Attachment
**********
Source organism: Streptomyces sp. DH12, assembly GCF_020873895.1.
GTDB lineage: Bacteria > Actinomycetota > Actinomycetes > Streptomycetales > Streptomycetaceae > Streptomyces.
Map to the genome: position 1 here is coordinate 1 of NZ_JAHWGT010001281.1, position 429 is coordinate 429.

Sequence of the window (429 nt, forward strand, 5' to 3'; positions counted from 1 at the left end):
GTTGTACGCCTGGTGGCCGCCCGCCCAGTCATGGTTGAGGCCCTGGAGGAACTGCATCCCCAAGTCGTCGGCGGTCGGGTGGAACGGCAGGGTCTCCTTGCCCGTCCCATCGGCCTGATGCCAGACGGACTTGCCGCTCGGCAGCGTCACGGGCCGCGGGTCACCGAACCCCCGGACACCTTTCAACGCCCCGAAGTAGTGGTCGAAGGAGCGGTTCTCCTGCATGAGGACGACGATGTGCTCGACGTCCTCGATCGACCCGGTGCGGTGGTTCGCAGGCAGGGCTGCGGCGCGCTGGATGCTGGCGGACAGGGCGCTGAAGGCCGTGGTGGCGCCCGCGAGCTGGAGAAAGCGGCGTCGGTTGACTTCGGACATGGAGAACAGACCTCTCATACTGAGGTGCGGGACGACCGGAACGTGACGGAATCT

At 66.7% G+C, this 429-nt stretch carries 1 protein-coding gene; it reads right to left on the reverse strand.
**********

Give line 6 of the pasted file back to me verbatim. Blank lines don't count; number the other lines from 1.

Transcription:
At 66.7% G+C, this 429-nt stretch carries 1 protein-coding gene; it reads right to left on the reverse strand.